Are ice baths good or bad for you?

Even though ice baths are popular between athletes, scientists are still not sure whether they are useful and safe. In a study published in Extreme Physiology & Medicine, Gillian White and Greg Wells reviewed the studies about their immediate effects on recovery. As the long-term and possible negative side-effects have not been properly evaluated, they could not comment on them, even though they might be important.

English: Running on the Dam at Tringford Reser...

How does a bout of intense exercise affect your muscles?

Metabolic stress

A hard workout requires a lot of energy production and creates heat, which lead to an increase in reactive oxygen species (ROS). ROS are highly reactive chemicals that can destroy proteins en lipids. They damage the cell membranes and the coupling between nerve cells and muscle fibres. The latter makes contractions more difficult and less efficient, while the former makes the muscle fibre more permeable to water and leads therefore to oedema of the cell. Oedema compresses capillaries, and makes it more difficult to deliver oxygen correctly and to take waste products away. It also makes you feel sore.

To repair the damaged muscle fibres and to take the debris away, your body starts an inflammatory reaction. Even though you cannot recover without it, it is often too strong and can lead to further damage.

Mechanical stress

Intense or unaccustomed exercise can also lead to mechanical stress, especially when the muscular contractions are eccentric (contracting while the muscle is lengthening, as for example the quadriceps muscle does when you come down the stairs). This disrupts the membranes, which interferes with contractions, makes the cells more permeable and leads to oedema. Micro trauma can lead to muscle spasm.

Here again, you need an inflammatory reaction to repair the muscles, but it might start off by creating further damage.

How could an ice bath help you?

After exercise, muscles have an increased energy demand as they try to repair themselves and to replace energy stores. Cooling will slow their metabolism down, and therefore generate less ROS. It will decrease the inflammatory reaction and the muscle spasm, and as it reduces the blood flow, it also limits the oedema.

It cannot do anything about the effects of mechanical stress and disruption of the muscle fibres, but as muscle soreness is often due to a combination of mechanical and metabolic stress, it can help. How useful it is will therefore depend on the kind of exercise you have done.

Ice has an analgesic effect, but this can be confusing, since your muscles might not have recovered even though the soreness has disappeared.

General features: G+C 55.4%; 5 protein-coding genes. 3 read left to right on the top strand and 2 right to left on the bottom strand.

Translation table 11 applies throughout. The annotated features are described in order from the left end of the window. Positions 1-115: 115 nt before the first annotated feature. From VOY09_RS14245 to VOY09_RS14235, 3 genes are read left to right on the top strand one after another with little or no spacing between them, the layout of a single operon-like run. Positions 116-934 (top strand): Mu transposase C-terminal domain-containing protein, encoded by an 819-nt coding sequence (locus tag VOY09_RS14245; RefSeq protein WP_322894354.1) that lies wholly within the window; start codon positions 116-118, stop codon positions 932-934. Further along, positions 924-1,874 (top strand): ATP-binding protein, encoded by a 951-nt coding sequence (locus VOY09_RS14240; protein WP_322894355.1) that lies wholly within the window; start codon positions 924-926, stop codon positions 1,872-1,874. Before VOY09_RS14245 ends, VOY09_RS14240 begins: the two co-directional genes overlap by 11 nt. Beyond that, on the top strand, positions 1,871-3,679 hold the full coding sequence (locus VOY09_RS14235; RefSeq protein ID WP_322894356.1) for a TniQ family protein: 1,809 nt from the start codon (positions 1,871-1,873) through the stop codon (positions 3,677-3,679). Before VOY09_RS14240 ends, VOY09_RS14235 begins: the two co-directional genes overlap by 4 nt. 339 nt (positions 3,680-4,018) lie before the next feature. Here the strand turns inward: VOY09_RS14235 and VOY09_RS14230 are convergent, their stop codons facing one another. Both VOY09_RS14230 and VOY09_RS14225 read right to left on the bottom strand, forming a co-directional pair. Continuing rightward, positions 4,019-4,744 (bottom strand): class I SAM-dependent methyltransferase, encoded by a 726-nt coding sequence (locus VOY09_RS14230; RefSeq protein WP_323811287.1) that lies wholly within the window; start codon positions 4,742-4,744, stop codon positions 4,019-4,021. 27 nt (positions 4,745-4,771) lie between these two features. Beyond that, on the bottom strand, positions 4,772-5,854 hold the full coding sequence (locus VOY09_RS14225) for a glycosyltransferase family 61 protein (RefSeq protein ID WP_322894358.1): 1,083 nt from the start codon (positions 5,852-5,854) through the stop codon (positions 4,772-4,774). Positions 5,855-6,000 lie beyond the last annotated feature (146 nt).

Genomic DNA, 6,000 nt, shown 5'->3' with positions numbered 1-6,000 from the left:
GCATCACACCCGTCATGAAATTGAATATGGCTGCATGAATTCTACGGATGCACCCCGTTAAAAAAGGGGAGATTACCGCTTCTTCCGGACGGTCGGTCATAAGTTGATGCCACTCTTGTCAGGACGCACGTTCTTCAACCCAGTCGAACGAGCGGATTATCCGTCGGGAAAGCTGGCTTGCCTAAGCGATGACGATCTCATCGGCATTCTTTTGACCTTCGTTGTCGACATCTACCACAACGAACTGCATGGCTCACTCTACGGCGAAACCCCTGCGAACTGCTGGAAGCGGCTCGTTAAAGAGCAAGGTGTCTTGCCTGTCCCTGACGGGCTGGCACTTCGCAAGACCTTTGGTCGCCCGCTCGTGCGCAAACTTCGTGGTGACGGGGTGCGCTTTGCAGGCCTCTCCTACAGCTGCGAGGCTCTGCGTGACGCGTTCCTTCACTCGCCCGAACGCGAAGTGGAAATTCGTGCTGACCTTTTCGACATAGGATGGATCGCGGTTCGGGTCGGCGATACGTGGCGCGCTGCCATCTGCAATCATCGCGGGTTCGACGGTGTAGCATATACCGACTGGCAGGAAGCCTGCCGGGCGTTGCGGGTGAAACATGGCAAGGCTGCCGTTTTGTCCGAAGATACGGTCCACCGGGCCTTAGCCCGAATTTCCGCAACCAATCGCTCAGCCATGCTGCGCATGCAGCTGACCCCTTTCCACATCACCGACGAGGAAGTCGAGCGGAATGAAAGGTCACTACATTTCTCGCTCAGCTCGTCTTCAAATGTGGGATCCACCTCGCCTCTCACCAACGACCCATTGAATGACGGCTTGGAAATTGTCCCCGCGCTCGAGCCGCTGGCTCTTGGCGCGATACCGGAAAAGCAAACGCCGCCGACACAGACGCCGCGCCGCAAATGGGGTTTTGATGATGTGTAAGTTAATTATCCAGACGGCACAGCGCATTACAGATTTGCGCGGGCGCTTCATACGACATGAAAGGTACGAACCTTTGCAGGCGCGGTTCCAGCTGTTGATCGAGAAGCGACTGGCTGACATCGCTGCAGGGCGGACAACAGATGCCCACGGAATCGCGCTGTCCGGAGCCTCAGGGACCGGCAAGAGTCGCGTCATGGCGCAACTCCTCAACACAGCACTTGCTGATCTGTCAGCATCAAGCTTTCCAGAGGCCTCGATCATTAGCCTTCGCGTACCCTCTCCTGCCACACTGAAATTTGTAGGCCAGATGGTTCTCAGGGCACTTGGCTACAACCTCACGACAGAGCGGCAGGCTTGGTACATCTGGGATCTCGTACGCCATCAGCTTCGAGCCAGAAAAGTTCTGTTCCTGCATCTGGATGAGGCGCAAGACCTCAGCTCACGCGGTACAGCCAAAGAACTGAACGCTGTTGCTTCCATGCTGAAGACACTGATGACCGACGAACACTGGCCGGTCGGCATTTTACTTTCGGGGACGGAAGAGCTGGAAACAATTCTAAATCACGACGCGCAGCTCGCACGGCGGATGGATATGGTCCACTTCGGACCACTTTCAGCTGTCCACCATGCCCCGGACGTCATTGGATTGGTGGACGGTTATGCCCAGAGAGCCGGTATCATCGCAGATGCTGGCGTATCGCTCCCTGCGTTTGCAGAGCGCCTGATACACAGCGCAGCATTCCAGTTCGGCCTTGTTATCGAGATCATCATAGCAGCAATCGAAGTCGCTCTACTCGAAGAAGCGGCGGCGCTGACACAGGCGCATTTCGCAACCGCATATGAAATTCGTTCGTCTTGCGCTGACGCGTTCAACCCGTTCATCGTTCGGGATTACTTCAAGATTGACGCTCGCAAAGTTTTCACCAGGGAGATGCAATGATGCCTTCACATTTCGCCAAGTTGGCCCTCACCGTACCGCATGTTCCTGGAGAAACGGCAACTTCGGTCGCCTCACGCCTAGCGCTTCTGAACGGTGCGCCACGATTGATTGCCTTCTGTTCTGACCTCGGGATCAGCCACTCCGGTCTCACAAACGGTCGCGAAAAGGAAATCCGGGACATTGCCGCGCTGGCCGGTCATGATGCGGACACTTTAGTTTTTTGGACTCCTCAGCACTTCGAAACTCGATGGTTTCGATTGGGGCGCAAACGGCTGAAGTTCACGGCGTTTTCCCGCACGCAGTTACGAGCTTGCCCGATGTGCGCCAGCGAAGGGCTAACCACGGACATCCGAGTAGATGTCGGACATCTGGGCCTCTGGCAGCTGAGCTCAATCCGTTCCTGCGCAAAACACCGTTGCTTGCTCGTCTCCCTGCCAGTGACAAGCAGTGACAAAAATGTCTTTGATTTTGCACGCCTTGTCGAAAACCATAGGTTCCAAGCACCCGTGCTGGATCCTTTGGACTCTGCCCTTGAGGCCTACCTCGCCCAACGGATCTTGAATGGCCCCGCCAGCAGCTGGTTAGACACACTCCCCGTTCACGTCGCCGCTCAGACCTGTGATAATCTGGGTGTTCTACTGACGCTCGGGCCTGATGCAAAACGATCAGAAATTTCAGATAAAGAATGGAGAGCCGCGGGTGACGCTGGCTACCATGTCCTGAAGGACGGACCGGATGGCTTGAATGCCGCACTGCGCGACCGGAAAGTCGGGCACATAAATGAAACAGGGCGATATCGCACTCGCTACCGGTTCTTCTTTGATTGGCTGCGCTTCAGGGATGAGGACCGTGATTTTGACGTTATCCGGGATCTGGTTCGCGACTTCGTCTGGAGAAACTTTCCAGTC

Possible long-term effects

ROS are essential to allow your body to increase its anti-oxidant defence mechanism. A stronger defence mechanism will allow you to withstand more ROS production during your next work-out. To destroy all of them is thus harmful. Your body has to learn to regulate them, and this is part of the training effect of a workout.

Without an effective inflammatory reaction you cannot properly repair your muscles. You need it to replace the dead and damaged muscle fibres by stronger ones, and to become a better athlete in the process.

As far as I know, there are no studies examining the long term effects of ice baths, but sport scientists are worried indeed that taking too many of them could reduce the benefits you get from your hard work. The usual advice is therefore only to use an ice bath if you are participating in multi-day events or if you have so many races planned that you cannot recover quickly enough otherwise.

English: Weightlifter Karyn Marshall in an ice...
English: Weightlifter Karyn Marshall in an ice-bath as part of athletic training in July 2011. (Photo credit: Wikipedia)

Dangers

Even if you are a very fit athlete, taking a cold bath is a shock to your body. You could hyperventilate, faint or develop heart rhythm disturbances. As yet, no studies have looked into this problem, and therefore we do not know if it is a real risk. Worse, as it is not clear how helpful ice baths really are, we do not know what the risk/benefit ratio is.

References:

C Bleakley, S McDonough, E Gardner et al. Cold-water immersion (cryotherapy) for preventing and treating muscle soreness after exercise. The Cochrane Library 2012 doi: 10.1002/14651858.CD008262.pub2; accessed on 15/09/2013.

G E White and G Wells. Cold-water immersion and other forms of cryotherapy: physiological changes potentially affecting recovery from high-intensity exercise. Extreme Physiology & Exercise. 2013; 2:26 doi:10.1186/2046-7648-2-26; accessed on 15/09/2013.

Skeletal muscle damage and repair. Ed: P. M Tiidus; Human Kinetics 2007.

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